If America really is not afraid of free and fair competition, it must rise to the challenge presented by Chinese electric vehicles and not apply its ‘national security’ brake.
The country is well ahead of the US on the road to fully automated vehicles and in the drive to go further safely is asking the people for their views.
The company believes a technology-heavy owner experience, supported by the phone’s more than 30 car-specific features, will give it an edge in a sizzling but crowded market.
The strikes are likely to affect the future of the union and of America’s home-grown car industry at a time when US labour is flexing its might and the companies face a historic transition to making electric vehicles.
This initiative underscores Shenzhen’s ambition to become China’s autonomous vehicle tech hub, more than a year after the city rolled out the country’s first dedicated regulations for intelligent connected cars.
Didi posted a 52.6 per cent year-on-year jump in second-quarter revenue to US$6.6 billion on the back of strong demand at both its core mainland China and international operations.
German luxury carmaker BMW expects to sell more units in China this year, CFO Walter Mertl says, adding that the firm has not been affected by a price war in the cheaper segment of the local market.
China may need to tap the brakes on its most ambitious autonomous driving goals as the sector hits short-term cost and legal roadblocks, experts say.
Chinese EV start-up Nio predicts its deliveries will soar by as much as 80 per cent as it reported a net loss for the second quarter that had widened by 27.8 per cent on the year to 6.1 billion yuan (US$836 million).
Tesla failed to fix limitations in its Autopilot system following a Florida crash that killed a driver in 2016, company engineers said in a family’s lawsuit over a very similar 2019 fatal collision.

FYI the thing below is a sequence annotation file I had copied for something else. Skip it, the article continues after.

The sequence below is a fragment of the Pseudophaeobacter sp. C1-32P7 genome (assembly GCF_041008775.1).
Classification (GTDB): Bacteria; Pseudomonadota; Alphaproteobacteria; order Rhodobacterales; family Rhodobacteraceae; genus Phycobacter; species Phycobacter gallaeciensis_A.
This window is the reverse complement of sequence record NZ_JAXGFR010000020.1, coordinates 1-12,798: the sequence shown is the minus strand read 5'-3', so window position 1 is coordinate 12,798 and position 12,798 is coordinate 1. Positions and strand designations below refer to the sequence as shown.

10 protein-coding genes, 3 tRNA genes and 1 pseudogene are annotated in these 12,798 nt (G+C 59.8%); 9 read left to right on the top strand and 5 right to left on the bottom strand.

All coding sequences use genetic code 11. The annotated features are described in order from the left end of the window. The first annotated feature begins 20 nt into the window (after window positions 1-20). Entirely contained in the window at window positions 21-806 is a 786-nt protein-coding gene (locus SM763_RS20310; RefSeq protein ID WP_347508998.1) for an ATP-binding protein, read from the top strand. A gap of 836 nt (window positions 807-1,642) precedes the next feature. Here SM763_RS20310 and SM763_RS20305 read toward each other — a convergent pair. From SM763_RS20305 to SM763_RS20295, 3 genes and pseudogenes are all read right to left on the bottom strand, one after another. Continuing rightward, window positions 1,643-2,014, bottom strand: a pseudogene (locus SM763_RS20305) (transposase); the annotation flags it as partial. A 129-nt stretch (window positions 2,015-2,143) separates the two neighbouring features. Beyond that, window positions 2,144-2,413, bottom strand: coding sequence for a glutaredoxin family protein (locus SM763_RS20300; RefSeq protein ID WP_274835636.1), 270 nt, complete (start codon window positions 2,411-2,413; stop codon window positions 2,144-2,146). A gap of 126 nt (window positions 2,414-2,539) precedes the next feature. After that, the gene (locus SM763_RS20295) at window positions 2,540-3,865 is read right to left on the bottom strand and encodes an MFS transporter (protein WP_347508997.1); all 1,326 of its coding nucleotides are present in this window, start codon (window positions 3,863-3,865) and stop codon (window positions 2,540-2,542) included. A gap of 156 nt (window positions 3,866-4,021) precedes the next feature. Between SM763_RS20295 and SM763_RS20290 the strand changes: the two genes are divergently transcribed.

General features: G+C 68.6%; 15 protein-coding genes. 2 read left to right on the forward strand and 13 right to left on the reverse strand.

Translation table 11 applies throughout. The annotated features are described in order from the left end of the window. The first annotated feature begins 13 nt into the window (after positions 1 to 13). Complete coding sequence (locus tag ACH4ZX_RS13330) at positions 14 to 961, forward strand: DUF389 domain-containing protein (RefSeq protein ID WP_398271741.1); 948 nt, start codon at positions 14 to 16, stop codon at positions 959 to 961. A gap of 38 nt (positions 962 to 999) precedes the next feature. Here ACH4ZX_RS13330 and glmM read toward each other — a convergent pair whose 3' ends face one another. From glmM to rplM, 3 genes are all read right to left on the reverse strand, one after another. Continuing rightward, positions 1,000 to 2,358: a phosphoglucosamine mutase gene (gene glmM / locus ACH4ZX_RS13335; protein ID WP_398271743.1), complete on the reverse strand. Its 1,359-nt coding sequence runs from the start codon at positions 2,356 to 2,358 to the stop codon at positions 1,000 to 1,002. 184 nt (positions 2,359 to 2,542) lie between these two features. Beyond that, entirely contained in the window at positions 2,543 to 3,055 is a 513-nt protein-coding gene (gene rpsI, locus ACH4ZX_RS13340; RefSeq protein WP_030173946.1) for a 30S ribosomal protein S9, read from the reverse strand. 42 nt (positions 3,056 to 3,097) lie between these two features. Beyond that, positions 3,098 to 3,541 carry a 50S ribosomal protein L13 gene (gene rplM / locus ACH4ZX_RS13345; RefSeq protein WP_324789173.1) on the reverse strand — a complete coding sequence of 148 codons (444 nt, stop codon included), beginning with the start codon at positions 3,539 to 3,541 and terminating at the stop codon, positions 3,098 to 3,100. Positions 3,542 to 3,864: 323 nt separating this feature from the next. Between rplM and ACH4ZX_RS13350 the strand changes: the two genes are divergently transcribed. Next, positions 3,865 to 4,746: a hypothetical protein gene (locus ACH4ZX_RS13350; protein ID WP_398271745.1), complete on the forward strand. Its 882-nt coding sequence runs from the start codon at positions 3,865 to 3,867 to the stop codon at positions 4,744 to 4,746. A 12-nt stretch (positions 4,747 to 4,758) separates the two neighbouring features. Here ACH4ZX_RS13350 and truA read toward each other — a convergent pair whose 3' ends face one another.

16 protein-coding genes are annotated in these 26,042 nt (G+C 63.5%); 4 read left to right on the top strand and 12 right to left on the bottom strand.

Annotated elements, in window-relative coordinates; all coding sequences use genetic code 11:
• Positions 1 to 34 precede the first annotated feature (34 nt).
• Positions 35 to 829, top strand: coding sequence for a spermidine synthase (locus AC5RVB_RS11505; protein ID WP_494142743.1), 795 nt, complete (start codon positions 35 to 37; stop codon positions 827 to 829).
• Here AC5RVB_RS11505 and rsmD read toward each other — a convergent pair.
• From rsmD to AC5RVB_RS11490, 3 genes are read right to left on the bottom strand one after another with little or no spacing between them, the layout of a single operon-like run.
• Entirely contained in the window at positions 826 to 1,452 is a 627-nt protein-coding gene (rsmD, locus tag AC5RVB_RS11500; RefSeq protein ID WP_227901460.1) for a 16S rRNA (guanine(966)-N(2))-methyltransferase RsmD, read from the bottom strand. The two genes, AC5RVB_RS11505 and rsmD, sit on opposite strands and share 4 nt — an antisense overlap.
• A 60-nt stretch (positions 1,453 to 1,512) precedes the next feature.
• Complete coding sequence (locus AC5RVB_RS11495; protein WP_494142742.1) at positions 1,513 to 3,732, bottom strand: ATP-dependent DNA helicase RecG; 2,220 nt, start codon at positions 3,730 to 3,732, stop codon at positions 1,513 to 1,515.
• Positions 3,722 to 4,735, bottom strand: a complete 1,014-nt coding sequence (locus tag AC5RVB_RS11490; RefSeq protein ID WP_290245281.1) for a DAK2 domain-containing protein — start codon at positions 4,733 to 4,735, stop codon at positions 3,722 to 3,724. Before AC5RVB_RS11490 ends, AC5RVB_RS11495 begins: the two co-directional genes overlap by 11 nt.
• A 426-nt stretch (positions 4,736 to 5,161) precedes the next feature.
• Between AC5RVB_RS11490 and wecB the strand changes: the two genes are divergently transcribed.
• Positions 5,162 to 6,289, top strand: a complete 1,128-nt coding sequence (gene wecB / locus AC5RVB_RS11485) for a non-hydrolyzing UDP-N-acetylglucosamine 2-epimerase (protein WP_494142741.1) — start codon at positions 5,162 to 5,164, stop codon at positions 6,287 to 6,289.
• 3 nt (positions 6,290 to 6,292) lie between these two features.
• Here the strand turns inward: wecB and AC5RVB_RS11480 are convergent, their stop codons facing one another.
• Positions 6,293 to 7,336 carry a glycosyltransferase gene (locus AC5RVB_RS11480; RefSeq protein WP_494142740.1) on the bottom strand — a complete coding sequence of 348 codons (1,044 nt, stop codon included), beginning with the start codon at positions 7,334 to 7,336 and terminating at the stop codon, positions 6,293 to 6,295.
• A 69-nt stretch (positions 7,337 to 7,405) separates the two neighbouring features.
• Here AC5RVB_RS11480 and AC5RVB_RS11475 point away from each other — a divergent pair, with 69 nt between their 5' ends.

The luxury German carmaker says there’s ‘big demand’ for its EVs so that’s all it wants to sell in Malaysia by 2030. But China’s BYD and Elon Musk’s Tesla want a slice of the pie, too.
Chinese car component makers, a crucial pillar of the EV supply chain, are rushing to build production plants in Mexico so they can supply parts to Tesla’s new factory in the Central American nation.
The company said it has partnered with Baidu, a search and AI giant, to develop vehicles fitted with the chatbot tool known as Ernie Bot that enables conversation between driver and car.
Cambricon Technologies, one of China’s top artificial intelligence chip developers, has laid off nearly half the workers at its self-driving chip unit as the company struggles to break even.
Volkswagen Group said it would invest in one of China’s fastest-growing electric-car makers to jointly develop automobiles powered by non-fossil fuels.
Baidu remains Trip.com’s largest shareholder with a 10.7 per cent stake, although Li has turned his gaze from the travel sector to large AI models.
Some lawmakers have asked Transportation Secretary Pete Buttigieg for an investigation into the prevalence of Chinese AV technology in the US.
In a conference call with analysts, the billionaire CEO said Tesla would invest the money in Project Dojo by the end of 2024.
The anti-car activist group Safe Street Rebel is radically pro-pedestrian and pro-bike, and not impressed by widespread claims that driverless cars are a ‘new revolutionary mode of transport’.
The market expects monthly orders for the G6 to reach at least 10,000 units, in line with the company’s expectations. Output and delivery in the third quarter are likely to reach 19,000 to 24,000 units, according to Citi’s estimates.
Readers discuss the importance of safety and humility in innovation, and how robots can come in useful on high-risk expeditions.
The world’s biggest electric-car maker sold more than a quarter of a million units in June, beating the record it set a month earlier in the latest sign that a recovery in mainland China’s EV industry is on a solid footing.
The recovery of China’s electric vehicle sector is likely to have picked up in June as young customers looking for intelligent features like autonomous driving and AR bought their long-coveted electric cars.
The Chinese electric vehicle start-up is setting its sights on Hong Kong with plans to launch a right-hand drive model in the city next year to compete against well established rivals like Tesla.
A software upgrade will give some Xpeng models the ability to drive themselves through Beijing’s streets starting on Thursday, and the company aims to expand self-driving to ‘dozens of cities’ this year.
The two electric-car makers are pinning their hopes on new, less expensive models as consumers tighten their belts amid economic uncertainty and move away from the premium end of the market.